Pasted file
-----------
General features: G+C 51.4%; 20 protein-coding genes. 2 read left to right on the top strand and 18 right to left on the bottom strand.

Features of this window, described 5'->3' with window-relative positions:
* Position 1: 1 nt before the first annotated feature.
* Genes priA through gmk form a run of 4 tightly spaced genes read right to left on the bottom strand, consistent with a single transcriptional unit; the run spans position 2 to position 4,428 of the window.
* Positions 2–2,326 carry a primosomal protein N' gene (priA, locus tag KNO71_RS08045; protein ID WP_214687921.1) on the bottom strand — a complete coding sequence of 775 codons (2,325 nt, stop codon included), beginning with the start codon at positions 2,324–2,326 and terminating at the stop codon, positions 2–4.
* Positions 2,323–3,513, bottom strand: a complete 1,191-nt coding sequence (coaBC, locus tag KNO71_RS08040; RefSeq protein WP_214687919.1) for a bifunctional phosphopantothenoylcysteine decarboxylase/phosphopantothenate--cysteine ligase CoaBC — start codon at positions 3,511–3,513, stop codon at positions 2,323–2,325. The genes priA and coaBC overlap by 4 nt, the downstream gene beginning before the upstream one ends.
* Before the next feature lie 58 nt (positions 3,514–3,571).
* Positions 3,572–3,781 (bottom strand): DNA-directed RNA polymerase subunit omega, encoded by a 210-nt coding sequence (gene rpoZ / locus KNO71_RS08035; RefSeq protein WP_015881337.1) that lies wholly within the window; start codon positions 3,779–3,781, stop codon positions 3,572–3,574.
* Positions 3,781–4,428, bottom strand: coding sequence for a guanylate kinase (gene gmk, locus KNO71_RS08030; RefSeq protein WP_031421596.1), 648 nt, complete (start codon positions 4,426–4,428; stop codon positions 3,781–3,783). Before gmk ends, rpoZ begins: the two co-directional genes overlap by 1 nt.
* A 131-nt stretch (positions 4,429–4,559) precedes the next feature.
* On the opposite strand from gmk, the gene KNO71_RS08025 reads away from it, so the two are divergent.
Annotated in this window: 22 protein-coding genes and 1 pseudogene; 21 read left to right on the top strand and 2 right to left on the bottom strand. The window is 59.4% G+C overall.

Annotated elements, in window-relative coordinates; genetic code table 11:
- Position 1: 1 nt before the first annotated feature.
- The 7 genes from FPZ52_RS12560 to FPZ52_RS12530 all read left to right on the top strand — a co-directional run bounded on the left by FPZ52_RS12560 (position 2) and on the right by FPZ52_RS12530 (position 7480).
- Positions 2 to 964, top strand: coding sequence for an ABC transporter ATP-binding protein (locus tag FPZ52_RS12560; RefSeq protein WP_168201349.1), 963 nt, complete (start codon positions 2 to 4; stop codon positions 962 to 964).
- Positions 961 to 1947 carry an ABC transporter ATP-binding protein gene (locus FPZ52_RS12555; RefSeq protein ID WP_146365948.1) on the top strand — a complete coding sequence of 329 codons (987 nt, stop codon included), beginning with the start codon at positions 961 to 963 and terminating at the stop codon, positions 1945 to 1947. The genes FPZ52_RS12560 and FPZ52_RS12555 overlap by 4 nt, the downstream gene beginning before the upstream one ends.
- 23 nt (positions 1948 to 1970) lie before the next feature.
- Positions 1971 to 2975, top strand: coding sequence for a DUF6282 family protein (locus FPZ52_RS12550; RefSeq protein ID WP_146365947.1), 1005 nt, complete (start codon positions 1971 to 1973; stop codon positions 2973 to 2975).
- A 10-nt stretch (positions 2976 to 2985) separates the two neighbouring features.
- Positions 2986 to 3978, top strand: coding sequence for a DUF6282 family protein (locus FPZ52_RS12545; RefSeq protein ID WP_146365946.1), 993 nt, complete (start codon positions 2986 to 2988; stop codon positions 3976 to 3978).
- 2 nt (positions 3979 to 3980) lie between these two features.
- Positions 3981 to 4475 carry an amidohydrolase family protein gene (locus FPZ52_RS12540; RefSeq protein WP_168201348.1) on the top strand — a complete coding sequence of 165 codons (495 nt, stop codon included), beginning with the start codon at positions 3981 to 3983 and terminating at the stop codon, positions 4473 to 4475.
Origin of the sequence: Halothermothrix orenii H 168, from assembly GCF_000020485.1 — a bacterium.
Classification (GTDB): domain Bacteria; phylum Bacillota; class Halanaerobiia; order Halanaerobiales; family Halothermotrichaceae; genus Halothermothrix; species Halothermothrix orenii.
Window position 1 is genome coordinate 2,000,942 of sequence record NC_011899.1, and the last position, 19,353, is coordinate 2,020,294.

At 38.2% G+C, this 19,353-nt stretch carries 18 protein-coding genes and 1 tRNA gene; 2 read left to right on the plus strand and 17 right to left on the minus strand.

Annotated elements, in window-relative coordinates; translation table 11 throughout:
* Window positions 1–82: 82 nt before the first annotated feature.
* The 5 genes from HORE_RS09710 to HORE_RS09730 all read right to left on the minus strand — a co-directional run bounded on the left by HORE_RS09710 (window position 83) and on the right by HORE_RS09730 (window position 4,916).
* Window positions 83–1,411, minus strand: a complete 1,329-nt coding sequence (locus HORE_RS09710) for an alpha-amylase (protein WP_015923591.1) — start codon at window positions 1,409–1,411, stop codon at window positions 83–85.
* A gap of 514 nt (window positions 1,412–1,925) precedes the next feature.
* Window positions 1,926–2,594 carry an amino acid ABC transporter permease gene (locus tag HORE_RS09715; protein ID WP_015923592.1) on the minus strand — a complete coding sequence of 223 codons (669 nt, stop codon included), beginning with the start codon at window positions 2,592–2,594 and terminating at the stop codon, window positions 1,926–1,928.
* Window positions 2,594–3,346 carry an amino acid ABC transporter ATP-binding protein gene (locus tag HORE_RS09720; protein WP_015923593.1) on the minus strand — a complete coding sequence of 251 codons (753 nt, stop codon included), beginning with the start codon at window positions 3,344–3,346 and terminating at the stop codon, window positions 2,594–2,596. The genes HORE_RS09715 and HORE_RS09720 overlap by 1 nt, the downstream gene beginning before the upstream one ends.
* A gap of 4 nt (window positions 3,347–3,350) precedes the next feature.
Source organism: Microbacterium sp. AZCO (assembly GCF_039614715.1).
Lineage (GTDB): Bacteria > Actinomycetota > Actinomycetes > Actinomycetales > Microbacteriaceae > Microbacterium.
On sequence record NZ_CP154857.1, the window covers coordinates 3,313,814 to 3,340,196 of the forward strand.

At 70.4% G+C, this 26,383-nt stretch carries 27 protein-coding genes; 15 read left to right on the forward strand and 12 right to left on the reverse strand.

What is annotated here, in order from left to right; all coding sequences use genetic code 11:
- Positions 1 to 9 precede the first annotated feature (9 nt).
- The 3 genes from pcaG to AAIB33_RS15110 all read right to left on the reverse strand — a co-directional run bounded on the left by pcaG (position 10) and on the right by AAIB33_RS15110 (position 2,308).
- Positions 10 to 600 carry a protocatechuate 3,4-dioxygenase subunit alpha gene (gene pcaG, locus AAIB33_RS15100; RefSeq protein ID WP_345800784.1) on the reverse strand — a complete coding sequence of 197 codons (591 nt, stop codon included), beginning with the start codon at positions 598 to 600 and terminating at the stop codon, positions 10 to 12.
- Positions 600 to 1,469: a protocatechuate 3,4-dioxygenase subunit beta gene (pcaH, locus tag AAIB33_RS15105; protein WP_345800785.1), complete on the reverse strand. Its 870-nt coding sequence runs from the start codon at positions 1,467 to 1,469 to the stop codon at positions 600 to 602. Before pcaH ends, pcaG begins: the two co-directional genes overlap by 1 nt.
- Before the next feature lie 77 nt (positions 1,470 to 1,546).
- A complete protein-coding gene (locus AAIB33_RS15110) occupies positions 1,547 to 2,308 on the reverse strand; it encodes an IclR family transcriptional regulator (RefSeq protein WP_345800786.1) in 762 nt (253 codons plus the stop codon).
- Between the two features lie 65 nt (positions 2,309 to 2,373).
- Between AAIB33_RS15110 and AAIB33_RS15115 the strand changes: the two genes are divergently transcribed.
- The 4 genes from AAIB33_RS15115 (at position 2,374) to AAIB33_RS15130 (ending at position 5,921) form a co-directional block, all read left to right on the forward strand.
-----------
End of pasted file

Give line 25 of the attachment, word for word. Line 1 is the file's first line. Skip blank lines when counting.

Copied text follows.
Classification (GTDB): domain Bacteria; phylum Bacillota; class Halanaerobiia; order Halanaerobiales; family Halothermotrichaceae; genus Halothermothrix; species Halothermothrix orenii.